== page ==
Llangammarch Wells fire: PM's tribute to blaze victims
Prime Minister Theresa May has sent her condolences to the family of a father and five children believed to have died in a house fire in Powys.
David Cuthbertson is thought to have died in the blaze at Llangammarch Wells, Powys, on Monday while five children are missing, presumed dead.
Three other children aged 10, 12 and 13 escaped but remain in hospital.
Mrs May said it was a "terrible tragedy" and commended firefighters for their bravery.
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Speaking in the House Commons after the issue was raised by Brecon and Radnorshire MP Chris Davies, she said: "This was indeed a terrible tragedy that took place.
"It isn't just a family themselves that have been affected but the local community as well and I know that the emergency services did sterling work.
"I am also pleased to commend the work that they did and their bravery and professionalism in dealing with this issue.
"Once again our emergency services do do an amazing job protecting us. We see in so many instances. They never know when they are going to be called out to such a tragic incident."
Mr Davies said the fire "has had a devastating effect, not just on the family, but on the tight-knit community that surround it".
Retired builder Mr Cuthbertson, 68, lived in the rented farmhouse with his children and was described by friends as a "charismatic and utterly charming" man, who was devoted to his family.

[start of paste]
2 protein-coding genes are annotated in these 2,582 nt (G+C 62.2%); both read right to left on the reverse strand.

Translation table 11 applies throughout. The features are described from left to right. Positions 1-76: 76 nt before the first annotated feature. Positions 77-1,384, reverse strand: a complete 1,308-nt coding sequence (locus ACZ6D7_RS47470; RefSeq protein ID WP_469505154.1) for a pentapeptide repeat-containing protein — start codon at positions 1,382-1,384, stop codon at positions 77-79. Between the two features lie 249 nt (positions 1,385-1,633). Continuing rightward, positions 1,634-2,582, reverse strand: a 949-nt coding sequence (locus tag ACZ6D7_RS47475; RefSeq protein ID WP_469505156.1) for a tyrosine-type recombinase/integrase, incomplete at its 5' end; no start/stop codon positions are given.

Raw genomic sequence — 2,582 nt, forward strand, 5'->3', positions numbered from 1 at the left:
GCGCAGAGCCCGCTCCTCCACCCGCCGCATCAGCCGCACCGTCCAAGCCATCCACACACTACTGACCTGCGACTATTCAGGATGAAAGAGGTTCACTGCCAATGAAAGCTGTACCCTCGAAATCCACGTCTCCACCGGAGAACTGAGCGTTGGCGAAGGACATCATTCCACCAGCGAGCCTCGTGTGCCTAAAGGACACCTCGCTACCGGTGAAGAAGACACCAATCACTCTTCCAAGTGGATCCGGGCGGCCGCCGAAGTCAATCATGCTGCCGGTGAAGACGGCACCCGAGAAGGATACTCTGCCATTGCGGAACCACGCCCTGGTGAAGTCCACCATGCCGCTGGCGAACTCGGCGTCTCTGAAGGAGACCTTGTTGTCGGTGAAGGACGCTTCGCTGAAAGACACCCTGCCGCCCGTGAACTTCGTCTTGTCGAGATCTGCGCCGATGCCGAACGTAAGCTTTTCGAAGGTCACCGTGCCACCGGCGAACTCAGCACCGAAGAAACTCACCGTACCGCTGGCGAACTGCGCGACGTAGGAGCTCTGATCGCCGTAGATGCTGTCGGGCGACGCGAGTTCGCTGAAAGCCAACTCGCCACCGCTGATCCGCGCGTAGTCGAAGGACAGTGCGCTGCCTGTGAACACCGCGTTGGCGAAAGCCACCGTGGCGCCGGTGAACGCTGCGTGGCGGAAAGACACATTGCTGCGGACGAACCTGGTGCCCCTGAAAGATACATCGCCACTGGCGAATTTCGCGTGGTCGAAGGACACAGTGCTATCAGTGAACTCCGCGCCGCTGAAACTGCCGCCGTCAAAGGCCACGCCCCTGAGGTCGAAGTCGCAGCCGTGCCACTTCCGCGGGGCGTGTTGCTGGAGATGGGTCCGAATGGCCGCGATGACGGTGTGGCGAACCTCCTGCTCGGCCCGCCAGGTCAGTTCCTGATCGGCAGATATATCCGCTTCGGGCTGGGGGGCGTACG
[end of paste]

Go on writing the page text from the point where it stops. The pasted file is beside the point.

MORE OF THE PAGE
The missing children were aged between four and 11.
Police have confirmed all the victims were related but said due to the "extremely complex" and "perilous" scene, they were unable to officially name those involved.
Ch Insp Martin Slevin, of Dyfed-Powys Police, said the fire at the home was so intense it caused the roof and all floors and walls inside the building to collapse inwards.
He said it had caused "significant damage" to the building which made the recovery of the victims' remains "extremely difficult".
Specialist scientists are working alongside fire investigators to find out what caused the fire, which broke out just after midnight on Monday.
He said a forensic anthropologist, whose job it is to help identify people from remains, had also been brought in to help with the investigation.
He said: "This will take some significant amount of time.
"This is not going to take a matter of hours and days, this will take certainly into next week and potentially beyond that."
The surviving children are being supported by family members and police officers, while a fundraising page set up to support them had raised more than £10,000 in just 24 hours.